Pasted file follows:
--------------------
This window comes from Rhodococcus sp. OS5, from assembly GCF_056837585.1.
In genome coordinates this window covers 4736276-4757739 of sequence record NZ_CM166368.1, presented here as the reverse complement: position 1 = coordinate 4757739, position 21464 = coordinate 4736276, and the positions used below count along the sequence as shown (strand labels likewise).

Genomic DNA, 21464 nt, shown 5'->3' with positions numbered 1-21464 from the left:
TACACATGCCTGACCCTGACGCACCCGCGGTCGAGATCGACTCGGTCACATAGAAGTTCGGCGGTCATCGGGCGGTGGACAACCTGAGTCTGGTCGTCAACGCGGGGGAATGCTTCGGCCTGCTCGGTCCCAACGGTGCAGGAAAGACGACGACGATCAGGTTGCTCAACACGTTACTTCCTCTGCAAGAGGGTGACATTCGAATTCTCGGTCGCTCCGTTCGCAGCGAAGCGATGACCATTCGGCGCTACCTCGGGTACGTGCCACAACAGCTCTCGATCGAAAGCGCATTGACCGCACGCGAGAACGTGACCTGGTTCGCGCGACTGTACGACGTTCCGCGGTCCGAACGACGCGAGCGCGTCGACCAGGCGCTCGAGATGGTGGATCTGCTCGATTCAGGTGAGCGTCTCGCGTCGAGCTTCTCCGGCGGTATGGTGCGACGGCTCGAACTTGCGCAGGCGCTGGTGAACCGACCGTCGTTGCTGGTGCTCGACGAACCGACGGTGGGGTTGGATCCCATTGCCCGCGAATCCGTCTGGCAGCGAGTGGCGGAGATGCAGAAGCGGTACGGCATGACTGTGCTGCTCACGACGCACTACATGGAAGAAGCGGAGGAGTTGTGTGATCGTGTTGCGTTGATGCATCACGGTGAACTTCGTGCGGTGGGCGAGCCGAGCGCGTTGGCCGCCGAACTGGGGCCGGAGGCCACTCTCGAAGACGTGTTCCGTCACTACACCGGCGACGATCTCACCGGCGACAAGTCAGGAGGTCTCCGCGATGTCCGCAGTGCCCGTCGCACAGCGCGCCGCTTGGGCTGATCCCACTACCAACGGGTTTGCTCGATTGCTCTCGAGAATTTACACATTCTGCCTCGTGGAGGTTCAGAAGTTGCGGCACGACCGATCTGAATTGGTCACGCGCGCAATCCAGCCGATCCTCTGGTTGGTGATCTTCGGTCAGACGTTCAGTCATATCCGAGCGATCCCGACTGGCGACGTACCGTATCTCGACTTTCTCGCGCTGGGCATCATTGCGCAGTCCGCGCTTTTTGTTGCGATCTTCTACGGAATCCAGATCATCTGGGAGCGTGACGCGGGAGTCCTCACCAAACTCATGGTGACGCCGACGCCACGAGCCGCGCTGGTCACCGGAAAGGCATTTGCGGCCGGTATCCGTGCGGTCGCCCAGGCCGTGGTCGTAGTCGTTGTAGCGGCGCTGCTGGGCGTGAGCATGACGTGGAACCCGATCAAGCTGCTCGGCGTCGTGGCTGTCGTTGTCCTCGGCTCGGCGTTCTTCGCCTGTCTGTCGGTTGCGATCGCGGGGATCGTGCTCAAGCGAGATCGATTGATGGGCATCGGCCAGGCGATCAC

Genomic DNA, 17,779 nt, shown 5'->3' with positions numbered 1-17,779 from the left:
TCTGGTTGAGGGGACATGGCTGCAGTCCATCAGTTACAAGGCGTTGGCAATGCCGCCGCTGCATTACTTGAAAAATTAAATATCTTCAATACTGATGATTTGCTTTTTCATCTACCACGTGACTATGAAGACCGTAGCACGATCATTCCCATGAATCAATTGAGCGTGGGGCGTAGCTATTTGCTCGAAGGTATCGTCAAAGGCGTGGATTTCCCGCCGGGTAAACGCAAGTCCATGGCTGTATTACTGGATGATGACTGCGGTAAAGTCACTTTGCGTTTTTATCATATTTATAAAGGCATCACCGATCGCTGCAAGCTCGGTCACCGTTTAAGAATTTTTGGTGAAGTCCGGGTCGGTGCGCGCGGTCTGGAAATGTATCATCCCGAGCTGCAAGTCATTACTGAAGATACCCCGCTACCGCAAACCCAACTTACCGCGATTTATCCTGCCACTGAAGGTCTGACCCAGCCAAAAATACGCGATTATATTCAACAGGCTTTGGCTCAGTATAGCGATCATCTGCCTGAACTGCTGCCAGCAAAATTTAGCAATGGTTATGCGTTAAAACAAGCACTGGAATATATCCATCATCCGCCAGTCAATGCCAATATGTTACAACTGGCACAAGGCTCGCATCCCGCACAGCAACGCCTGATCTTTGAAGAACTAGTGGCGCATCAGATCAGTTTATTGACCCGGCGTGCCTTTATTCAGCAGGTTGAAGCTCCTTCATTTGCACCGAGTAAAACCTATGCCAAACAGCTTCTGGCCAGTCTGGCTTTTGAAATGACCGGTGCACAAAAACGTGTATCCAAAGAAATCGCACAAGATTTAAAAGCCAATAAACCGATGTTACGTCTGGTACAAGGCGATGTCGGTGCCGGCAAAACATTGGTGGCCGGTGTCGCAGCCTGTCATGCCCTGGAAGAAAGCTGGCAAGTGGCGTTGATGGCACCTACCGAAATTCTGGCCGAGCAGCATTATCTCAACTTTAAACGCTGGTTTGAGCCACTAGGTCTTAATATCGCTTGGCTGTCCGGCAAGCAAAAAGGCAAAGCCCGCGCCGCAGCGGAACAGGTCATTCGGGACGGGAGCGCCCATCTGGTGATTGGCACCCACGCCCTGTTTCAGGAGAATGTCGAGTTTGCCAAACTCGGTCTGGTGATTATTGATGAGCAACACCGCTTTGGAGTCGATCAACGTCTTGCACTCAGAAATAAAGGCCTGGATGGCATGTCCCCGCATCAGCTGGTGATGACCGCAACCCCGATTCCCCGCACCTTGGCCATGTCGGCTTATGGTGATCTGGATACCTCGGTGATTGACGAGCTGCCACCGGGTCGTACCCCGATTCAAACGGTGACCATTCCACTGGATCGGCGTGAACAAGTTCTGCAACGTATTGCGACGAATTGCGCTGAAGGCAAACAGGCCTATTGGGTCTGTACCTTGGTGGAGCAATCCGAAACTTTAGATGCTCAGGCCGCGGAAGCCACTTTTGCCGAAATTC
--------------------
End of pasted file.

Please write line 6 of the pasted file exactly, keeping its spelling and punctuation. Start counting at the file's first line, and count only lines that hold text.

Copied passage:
TCTGGTTGAGGGGACATGGCTGCAGTCCATCAGTTACAAGGCGTTGGCAATGCCGCCGCTGCATTACTTGAAAAATTAAATATCTTCAATACTGATGATTTGCTTTTTCATCTACCACGTGACTATGAAGACCGTAGCACGATCATTCCCATGAATCAATTGAGCGTGGGGCGTAGCTATTTGCTCGAAGGTATCGTCAAAGGCGTGGATTTCCCGCCGGGTAAACGCAAGTCCATGGCTGTATTACTGGATGATGACTGCGGTAAAGTCACTTTGCGTTTTTATCATATTTATAAAGGCATCACCGATCGCTGCAAGCTCGGTCACCGTTTAAGAATTTTTGGTGAAGTCCGGGTCGGTGCGCGCGGTCTGGAAATGTATCATCCCGAGCTGCAAGTCATTACTGAAGATACCCCGCTACCGCAAACCCAACTTACCGCGATTTATCCTGCCACTGAAGGTCTGACCCAGCCAAAAATACGCGATTATATTCAACAGGCTTTGGCTCAGTATAGCGATCATCTGCCTGAACTGCTGCCAGCAAAATTTAGCAATGGTTATGCGTTAAAACAAGCACTGGAATATATCCATCATCCGCCAGTCAATGCCAATATGTTACAACTGGCACAAGGCTCGCATCCCGCACAGCAACGCCTGATCTTTGAAGAACTAGTGGCGCATCAGATCAGTTTATTGACCCGGCGTGCCTTTATTCAGCAGGTTGAAGCTCCTTCATTTGCACCGAGTAAAACCTATGCCAAACAGCTTCTGGCCAGTCTGGCTTTTGAAATGACCGGTGCACAAAAACGTGTATCCAAAGAAATCGCACAAGATTTAAAAGCCAATAAACCGATGTTACGTCTGGTACAAGGCGATGTCGGTGCCGGCAAAACATTGGTGGCCGGTGTCGCAGCCTGTCATGCCCTGGAAGAAAGCTGGCAAGTGGCGTTGATGGCACCTACCGAAATTCTGGCCGAGCAGCATTATCTCAACTTTAAACGCTGGTTTGAGCCACTAGGTCTTAATATCGCTTGGCTGTCCGGCAAGCAAAAAGGCAAAGCCCGCGCCGCAGCGGAACAGGTCATTCGGGACGGGAGCGCCCATCTGGTGATTGGCACCCACGCCCTGTTTCAGGAGAATGTCGAGTTTGCCAAACTCGGTCTGGTGATTATTGATGAGCAACACCGCTTTGGAGTCGATCAACGTCTTGCACTCAGAAATAAAGGCCTGGATGGCATGTCCCCGCATCAGCTGGTGATGACCGCAACCCCGATTCCCCGCACCTTGGCCATGTCGGCTTATGGTGATCTGGATACCTCGGTGATTGACGAGCTGCCACCGGGTCGTACCCCGATTCAAACGGTGACCATTCCACTGGATCGGCGTGAACAAGTTCTGCAACGTATTGCGACGAATTGCGCTGAAGGCAAACAGGCCTATTGGGTCTGTACCTTGGTGGAGCAATCCGAAACTTTAGATGCTCAGGCCGCGGAAGCCACTTTTGCCGAAATTC